The trouble with dairy
It seems to be more and more common to hear that someone has a dairy allergy, lactose intolerance or has simply chosen to cut dairy out of their diet. Why is this? While milk has traditionally been a mainstay of the British diet (with the UK consuming as much as 40% of the EU’s dairy products), there has been a growing awareness of some of the potential health problems associated with high dairy intake, including allergy and intolerance. As a result, many people are now choosing to go dairy-free.
Allergy and intolerance
A dairy allergy involves the body going into shock (or having an anaphylactic reaction) after ingesting dairy and is the response of the immune system to the proteins found in dairy products – casein and whey are the two main components. Casein is the curd that forms when milk is left to sour, while the watery part that is left after the curd is removed is the whey.
In contrast to a true dairy allergy (where there is an immune system response whenever exposed to cow’s milk proteins), people with lactose intolerance can’t tolerate the sugar in milk (called lactose), because they don’t have the corresponding digestive enzyme, lactase, to cope with lactose sugar.
Milk allergy or intolerance is very common, amongst both children and adults. Our bodies actually produce an antibody against milk, which certainly suggests it isn’t an ideal food. These facts alone would seem to indicate that the body has not evolved to cope with high dairy intake and, therefore, it should not form a large part of the diet.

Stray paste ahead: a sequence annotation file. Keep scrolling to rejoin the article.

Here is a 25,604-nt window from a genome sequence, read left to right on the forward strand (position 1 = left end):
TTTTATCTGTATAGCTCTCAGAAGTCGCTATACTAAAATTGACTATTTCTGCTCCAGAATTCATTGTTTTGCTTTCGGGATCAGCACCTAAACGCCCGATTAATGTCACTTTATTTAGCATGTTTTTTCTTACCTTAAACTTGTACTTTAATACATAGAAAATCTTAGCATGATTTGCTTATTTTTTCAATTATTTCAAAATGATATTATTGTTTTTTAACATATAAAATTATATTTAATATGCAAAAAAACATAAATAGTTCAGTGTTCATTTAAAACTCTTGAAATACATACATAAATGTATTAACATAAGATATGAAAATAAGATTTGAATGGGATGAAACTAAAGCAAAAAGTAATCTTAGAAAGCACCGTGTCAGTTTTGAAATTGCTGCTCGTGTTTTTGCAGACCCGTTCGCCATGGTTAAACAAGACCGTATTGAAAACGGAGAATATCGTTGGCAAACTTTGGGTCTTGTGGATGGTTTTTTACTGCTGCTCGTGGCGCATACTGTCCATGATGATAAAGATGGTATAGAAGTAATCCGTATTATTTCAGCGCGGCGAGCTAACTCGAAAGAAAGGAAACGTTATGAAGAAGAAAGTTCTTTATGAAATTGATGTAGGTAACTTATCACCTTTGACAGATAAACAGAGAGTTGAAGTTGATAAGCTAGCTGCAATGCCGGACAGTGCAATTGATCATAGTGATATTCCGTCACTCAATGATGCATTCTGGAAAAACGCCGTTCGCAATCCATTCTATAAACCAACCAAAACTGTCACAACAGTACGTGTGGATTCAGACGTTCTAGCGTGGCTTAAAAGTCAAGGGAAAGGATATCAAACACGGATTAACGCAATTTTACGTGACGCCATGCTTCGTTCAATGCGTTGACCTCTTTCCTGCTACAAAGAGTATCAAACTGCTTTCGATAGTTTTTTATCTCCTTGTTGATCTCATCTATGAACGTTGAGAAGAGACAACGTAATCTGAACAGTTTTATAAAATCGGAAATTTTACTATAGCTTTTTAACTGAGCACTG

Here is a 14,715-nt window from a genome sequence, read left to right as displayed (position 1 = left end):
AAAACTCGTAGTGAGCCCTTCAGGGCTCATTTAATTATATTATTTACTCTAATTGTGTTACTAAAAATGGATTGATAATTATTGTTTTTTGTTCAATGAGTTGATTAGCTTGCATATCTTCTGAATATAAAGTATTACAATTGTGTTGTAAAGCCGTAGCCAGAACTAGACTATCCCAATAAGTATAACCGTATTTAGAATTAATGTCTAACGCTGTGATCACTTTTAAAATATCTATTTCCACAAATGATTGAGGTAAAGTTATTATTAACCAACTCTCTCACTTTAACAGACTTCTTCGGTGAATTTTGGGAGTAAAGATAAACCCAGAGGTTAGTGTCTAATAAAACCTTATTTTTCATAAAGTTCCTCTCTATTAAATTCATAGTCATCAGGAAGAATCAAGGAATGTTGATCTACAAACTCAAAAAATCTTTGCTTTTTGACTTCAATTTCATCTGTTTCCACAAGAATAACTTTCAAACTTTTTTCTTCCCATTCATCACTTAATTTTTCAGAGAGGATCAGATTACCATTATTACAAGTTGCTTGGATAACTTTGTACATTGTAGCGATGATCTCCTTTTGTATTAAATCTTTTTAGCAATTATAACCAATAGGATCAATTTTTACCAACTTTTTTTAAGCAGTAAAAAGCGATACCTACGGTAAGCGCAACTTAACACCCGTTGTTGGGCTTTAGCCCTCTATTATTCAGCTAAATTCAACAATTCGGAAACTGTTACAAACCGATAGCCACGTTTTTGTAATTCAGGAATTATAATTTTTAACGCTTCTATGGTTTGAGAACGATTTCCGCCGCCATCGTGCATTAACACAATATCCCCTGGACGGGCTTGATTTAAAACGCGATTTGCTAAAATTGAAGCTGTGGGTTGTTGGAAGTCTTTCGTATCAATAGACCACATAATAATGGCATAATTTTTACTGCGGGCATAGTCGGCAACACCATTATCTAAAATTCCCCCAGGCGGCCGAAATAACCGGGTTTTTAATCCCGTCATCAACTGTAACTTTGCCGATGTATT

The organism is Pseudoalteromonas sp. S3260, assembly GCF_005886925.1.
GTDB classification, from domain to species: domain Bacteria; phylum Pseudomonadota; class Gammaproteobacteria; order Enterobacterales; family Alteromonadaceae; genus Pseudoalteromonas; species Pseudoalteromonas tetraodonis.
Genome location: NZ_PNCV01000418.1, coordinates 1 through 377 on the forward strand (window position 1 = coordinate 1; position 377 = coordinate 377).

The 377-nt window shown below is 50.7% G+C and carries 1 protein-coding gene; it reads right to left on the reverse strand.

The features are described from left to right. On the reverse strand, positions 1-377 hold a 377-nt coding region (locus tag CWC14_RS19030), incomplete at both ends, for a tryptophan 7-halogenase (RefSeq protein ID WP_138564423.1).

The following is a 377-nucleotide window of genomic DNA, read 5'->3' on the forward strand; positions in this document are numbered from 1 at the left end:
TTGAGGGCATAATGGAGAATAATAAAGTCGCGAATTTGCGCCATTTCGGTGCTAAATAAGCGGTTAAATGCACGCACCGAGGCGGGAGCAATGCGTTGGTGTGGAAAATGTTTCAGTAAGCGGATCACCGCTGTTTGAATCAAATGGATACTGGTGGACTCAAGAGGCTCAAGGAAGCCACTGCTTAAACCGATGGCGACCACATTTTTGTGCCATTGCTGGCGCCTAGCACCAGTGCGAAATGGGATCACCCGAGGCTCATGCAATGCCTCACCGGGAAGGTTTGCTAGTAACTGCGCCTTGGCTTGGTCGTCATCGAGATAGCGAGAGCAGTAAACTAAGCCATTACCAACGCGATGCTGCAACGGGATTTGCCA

For example, 70% of adults lose the ability to digest lactose (dairy sugar) once they’ve been weaned. In fact, most mammals lose the ability to digest lactose once they are old enough to find their own source of nourishment away from their mother. In other words, we are not meant to consume milk and dairy products.
The symptoms of lactose intolerance include bloating, stomach pain, wind and diarrhoea, while an allergy to dairy products usually results in a blocked nose, excessive mucous production, respiratory complaints (such as asthma) and gastrointestinal problems.
These are inflammatory reactions produced by the body when it doesn’t like what you are eating. Such reactions are most likely to occur in people who consume large quantities of dairy on a regular basis.
What about babies?
A common misconception is that a breastfeeding mother needs to drink milk to make milk – this, of course, is not the case.
The widespread move away from breastfeeding led to the substitution of human milk with cow’s milk. The trouble with this, however, is that cow’s milk is designed for calves! It is very different from human milk in a number of respects, including its protein, calcium, phosphorus, iron and essential fatty acid content.
In fact, early feeding of babies on cow’s milk is now known to increase the likelihood of developing a dairy allergy (which affects 1 in 10 babies).
Common symptoms include diarrhoea, persistent colic, eczema, vomiting, asthma, sleeplessness, catarrh and urticaria.
What about calcium?
When people hear the phrase “going dairy-free”, many immediately make the jump to calcium deficiency. The truth is, despite what has been drummed into us for years, milk is not a very good source of minerals.